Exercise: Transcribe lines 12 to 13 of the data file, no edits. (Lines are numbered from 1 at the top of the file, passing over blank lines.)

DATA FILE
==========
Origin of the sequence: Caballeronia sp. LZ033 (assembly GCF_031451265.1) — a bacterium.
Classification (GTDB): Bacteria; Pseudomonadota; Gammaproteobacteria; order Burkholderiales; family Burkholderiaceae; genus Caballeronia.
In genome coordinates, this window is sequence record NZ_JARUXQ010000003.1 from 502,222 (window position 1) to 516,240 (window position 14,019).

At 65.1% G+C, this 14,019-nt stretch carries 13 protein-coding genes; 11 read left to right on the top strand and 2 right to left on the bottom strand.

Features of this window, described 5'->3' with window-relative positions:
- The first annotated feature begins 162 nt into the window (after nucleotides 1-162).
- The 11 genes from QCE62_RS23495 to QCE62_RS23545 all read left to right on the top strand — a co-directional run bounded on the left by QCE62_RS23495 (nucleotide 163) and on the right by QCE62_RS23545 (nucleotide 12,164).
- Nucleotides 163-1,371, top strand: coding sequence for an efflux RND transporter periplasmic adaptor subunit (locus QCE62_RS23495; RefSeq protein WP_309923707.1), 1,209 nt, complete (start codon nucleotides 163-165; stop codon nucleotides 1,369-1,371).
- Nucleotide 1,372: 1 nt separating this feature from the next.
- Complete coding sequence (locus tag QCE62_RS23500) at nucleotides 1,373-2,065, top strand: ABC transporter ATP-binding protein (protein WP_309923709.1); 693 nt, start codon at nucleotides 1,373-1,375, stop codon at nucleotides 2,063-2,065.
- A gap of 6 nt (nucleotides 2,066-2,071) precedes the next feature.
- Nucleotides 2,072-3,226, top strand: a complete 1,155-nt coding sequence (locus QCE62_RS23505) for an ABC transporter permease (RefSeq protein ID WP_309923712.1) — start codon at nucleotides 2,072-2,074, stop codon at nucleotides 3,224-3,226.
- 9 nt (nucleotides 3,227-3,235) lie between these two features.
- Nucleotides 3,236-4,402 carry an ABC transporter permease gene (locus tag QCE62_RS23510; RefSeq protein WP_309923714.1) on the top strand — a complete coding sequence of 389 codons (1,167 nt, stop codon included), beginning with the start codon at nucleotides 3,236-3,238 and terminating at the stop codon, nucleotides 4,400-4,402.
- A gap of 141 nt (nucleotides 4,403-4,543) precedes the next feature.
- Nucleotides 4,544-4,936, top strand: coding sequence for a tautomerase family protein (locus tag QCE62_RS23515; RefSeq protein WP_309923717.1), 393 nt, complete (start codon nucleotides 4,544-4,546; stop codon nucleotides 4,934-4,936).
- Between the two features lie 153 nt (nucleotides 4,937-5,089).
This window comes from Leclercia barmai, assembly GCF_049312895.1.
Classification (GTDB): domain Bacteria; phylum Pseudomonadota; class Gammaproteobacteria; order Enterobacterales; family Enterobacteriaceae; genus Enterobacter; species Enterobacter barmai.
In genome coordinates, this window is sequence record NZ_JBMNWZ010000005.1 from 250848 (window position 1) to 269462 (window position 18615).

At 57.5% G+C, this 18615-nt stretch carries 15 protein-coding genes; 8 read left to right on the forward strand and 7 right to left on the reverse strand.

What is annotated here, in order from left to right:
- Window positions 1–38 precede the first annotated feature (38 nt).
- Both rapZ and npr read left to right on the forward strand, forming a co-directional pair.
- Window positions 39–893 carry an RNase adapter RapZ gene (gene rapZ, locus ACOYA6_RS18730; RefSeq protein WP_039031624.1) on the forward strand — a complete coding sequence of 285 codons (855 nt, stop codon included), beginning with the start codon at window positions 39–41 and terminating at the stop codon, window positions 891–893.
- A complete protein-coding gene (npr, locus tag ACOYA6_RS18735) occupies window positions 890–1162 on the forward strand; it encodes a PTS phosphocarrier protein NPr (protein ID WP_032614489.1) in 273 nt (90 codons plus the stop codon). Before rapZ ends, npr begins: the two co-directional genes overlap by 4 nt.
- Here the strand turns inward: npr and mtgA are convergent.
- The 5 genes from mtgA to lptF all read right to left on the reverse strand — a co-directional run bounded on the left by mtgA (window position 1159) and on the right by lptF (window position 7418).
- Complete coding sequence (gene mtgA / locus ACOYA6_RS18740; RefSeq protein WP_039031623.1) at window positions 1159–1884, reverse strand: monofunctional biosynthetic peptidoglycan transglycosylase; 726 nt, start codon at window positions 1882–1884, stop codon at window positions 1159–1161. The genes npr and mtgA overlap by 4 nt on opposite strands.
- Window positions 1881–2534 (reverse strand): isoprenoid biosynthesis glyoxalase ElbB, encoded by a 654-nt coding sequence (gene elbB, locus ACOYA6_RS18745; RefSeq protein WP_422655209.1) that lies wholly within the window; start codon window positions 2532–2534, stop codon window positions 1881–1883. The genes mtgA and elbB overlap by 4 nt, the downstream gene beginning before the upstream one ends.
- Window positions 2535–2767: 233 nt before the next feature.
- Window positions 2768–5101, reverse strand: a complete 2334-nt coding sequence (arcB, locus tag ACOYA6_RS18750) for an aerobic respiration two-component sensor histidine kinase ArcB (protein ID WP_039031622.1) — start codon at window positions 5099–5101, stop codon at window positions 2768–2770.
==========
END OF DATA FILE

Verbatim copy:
- Nucleotides 2,072-3,226, top strand: a complete 1,155-nt coding sequence (locus QCE62_RS23505) for an ABC transporter permease (RefSeq protein ID WP_309923712.1) — start codon at nucleotides 2,072-2,074, stop codon at nucleotides 3,224-3,226.
- 9 nt (nucleotides 3,227-3,235) lie between these two features.